Police Battle Violent Crimes Committed by Teens With Guns

Police Battle Violent Crimes Committed by Teens With Guns

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Crime Specialist Karen Scullin reportingIn the last four months, a police officer has been shot and killed by a 17-year-old boy. And another 17-year-old allegedly tracked down a rival gang member and killed him.

Young teens armed with guns seem to be commonplace in Utah, but where do they get guns at such an early age?

Gang cops say kids and guns are something they're used to. While many of us think of 13- or 14-year-olds as children, cops say when they're armed, they're as dangerous as any adult.

And you might be surprised to find out where they get the weapons, and ultimately, who is connected to the young, armed and dangerous.

Just 15 years old -- armed and ready to kill.

"They were all in high school and out of high school and I was only in the 9th grade and they wanted to (mess) with me, so I was going to let them have it," says a parolee named Phil.

He got his first gun when he was 13. He stashed it in his bedroom. His parents never knew.

"We had an S.K.S., we had a shotgun in my home in the basement and my homeboy's all drunk and picked it up, like oh, he dropped it, went out the window and shrapnel hit my neck," Phil says.

These guns used to be in the grips of gang members -- many of them teenagers.

The Metro Gang Unit pulled them off the kids, along with this tech-9 taken from a 14-year-old.

"He was armed with a tech-9 assault rifle, it's one that actually has been banned from being imported here in the United States. It had a 32 round magazine in it. It was charged, battery in it and ready to go," says Detective Saul Bailey with the Metro Gang Unit.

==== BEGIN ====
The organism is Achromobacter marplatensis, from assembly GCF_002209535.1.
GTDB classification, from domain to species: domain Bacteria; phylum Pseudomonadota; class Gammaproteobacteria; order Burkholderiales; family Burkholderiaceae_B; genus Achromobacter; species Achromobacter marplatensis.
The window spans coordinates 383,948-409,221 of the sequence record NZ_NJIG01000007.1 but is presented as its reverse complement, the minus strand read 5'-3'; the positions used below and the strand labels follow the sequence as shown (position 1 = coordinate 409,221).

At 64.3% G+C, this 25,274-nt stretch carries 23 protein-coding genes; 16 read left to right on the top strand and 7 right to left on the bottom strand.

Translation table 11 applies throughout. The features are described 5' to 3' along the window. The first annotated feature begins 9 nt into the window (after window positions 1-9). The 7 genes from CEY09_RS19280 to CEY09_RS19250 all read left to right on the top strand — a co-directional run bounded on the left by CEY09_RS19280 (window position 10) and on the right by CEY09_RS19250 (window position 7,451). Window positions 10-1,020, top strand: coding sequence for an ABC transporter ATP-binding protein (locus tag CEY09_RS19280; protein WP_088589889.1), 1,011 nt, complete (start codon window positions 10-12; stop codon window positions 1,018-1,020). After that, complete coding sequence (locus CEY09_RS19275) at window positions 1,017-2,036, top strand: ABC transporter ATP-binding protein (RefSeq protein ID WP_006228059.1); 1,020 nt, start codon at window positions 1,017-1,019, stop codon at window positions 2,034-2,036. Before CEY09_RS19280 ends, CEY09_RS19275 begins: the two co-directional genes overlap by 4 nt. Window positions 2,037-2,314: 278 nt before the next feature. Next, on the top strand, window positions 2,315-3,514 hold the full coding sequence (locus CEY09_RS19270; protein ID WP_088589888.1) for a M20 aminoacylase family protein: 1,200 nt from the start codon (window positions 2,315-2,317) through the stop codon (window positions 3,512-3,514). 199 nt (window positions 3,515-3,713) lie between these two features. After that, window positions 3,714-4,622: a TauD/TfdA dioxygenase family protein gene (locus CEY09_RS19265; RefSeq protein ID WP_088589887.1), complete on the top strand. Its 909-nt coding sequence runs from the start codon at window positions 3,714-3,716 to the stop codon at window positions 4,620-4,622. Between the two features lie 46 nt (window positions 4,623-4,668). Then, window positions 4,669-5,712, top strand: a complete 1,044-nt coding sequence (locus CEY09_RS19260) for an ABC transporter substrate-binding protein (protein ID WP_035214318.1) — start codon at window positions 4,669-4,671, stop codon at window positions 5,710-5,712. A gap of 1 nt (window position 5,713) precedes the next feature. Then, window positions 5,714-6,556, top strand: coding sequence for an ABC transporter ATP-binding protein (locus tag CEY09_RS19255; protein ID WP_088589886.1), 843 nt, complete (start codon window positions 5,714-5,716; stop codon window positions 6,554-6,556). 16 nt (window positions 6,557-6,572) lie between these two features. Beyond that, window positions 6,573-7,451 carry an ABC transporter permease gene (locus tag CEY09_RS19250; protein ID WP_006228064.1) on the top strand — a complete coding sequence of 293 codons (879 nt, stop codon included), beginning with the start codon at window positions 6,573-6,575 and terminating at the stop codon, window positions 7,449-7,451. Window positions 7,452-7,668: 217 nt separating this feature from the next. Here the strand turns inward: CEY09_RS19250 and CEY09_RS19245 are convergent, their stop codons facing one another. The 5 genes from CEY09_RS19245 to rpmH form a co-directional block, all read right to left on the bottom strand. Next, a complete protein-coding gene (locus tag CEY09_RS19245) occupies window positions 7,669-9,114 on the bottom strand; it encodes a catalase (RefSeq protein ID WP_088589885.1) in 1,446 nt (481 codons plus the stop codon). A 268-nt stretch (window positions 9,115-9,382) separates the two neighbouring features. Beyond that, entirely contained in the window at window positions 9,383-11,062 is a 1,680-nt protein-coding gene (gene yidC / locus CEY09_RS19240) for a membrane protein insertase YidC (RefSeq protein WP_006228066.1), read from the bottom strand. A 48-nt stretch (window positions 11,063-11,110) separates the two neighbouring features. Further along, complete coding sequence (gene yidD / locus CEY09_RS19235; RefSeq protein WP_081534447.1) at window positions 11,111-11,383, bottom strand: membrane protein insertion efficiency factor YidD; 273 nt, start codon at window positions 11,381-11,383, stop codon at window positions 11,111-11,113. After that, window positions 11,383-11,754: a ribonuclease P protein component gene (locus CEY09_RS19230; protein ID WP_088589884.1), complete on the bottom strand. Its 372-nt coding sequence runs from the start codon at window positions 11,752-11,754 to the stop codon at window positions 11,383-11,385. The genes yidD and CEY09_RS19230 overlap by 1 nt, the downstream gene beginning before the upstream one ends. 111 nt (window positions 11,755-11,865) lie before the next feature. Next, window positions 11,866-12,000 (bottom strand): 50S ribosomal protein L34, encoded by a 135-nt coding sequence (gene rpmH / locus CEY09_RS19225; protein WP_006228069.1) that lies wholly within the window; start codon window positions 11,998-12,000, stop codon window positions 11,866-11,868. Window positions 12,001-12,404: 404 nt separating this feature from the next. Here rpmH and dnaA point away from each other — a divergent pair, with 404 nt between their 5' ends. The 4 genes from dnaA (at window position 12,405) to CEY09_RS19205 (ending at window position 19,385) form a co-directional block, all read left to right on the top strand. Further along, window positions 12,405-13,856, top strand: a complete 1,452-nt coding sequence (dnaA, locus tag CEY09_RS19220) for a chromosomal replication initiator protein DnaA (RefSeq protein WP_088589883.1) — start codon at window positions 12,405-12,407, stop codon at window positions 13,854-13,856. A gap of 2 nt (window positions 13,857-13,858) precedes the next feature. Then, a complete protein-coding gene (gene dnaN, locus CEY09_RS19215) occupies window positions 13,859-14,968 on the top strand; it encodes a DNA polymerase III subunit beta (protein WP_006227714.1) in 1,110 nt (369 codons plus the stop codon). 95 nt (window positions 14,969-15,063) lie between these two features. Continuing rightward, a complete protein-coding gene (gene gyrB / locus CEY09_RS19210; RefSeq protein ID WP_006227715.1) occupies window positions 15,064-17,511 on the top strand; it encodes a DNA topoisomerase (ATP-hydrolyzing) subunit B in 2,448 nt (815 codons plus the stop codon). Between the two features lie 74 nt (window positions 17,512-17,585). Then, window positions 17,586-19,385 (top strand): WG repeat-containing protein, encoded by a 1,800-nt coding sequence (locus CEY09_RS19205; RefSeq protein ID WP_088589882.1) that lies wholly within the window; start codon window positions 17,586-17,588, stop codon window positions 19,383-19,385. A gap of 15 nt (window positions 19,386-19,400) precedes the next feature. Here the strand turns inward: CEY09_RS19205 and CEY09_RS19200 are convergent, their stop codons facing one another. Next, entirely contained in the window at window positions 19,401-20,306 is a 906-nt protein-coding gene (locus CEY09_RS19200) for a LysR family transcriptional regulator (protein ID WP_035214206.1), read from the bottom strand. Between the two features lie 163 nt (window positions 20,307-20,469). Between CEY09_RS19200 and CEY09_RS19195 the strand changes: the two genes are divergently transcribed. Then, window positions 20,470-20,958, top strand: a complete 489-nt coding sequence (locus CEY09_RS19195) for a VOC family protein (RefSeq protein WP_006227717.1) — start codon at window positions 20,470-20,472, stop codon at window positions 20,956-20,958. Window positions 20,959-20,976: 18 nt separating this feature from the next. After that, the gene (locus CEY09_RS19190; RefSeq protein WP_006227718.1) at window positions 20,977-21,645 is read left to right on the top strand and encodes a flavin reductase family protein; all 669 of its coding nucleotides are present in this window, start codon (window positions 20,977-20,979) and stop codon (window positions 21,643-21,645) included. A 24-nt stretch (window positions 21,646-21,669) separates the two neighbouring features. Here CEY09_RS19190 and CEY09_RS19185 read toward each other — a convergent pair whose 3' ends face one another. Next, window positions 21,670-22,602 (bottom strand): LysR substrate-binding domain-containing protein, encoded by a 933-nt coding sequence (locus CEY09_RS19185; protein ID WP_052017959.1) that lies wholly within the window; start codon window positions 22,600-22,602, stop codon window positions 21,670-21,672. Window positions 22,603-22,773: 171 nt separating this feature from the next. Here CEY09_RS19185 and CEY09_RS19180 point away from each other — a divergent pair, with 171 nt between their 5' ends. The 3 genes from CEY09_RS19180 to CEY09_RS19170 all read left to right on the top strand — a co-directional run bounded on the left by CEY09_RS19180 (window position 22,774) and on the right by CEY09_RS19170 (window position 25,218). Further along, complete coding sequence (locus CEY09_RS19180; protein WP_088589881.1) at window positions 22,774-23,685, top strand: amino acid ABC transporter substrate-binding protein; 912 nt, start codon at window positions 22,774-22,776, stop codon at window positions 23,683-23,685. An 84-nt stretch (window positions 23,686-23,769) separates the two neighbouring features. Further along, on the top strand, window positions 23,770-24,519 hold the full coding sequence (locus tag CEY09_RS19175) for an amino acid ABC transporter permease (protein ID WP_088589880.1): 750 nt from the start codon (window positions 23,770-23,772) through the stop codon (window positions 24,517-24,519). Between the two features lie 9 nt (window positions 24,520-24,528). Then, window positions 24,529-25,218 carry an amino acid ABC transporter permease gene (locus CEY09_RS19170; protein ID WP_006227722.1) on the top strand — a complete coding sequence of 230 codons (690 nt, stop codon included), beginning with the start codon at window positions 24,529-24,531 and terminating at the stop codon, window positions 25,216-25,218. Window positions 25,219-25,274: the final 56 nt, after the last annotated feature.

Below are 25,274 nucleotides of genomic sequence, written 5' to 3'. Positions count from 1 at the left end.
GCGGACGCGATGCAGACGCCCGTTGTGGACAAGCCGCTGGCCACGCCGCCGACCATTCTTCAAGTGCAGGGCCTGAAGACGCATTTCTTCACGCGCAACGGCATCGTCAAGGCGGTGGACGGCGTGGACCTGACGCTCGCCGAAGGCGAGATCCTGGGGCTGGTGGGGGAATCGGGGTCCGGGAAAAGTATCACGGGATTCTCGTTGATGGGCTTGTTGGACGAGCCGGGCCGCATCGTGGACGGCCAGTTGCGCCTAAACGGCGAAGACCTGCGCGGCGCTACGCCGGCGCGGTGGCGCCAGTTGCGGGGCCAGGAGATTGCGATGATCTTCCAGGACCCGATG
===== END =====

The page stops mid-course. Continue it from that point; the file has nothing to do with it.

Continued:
Here in Utah between January and September of last year, juveniles, or those under the age of 18, committed 327 aggravated assaults, 41 robberies, 43 rapes, and five murders or negligent murders -- many of the 416 crimes committed with a gun.

One of them not yet included in those statistics is the murder of West Jordan Police Officer Ron Wood. He was shot and killed in the line of duty by 17-year-old Justin Van Roekal, who turned the gun on himself.

Investigators say Van Roekal got the gun from his friend, Tyler Atwood. Atwood allegedly got it from gang member Michael Sathaphan, who got the weapon from an unidentified gang member, who reportedly was given the gun from two gangsters who ripped off a bunch of guns from a pawn shop in Vernal.

What's really disturbing are the young gangsters committing burglaries that turn legal guns illegal. Police say quite often, the guns in your home originally bought to protect you and your family end up arming Utah teenagers.

"Just pull up to a house, look like no one's home. Pop, pop, pop, pop, knock on the door. Someone answers, say 'so and so here.' If not, kick that door in and go in," says Phil.

He says most of the guns are there for the taking in closets or nightstands, often loaded and ready to fire.

"I'll tell you what a lot of people have told me. In the middle of the night, when someone's in your house with a gun with a trigger lock on it, it's just a brick. They want to get to that weapon. They want to be able to use that weapon immediately," says Tony Brown with AP&P.

A report by the ATF shows that across the U.S., one in three firearms used by juveniles in committing violent crimes were taken in burglaries they committed. Twenty-five percent were given to the juvenile, and 21 percent were purchased on the street.

"They can get a gun quicker than we can as police officers," Bailey says.

Phil says he's had about 30 guns since he first joined a gang 10 years ago. None of them are legal. Although he claims to want to get away from a life of gunfire, he says even after time in a jail cell he'd rather be caught with a gun than without one.

"If somebody's messing with me, I don't know. I'm not going to get a gun unless absolutely necessary, like my life's in danger or somebody I love's life's in danger, then I would," Phil says.

It's important to note, there are new programs aimed at getting guns off the street and away from juveniles. Police and guns rights advocates have called for stiffer penalties for crimes committed with stolen guns.

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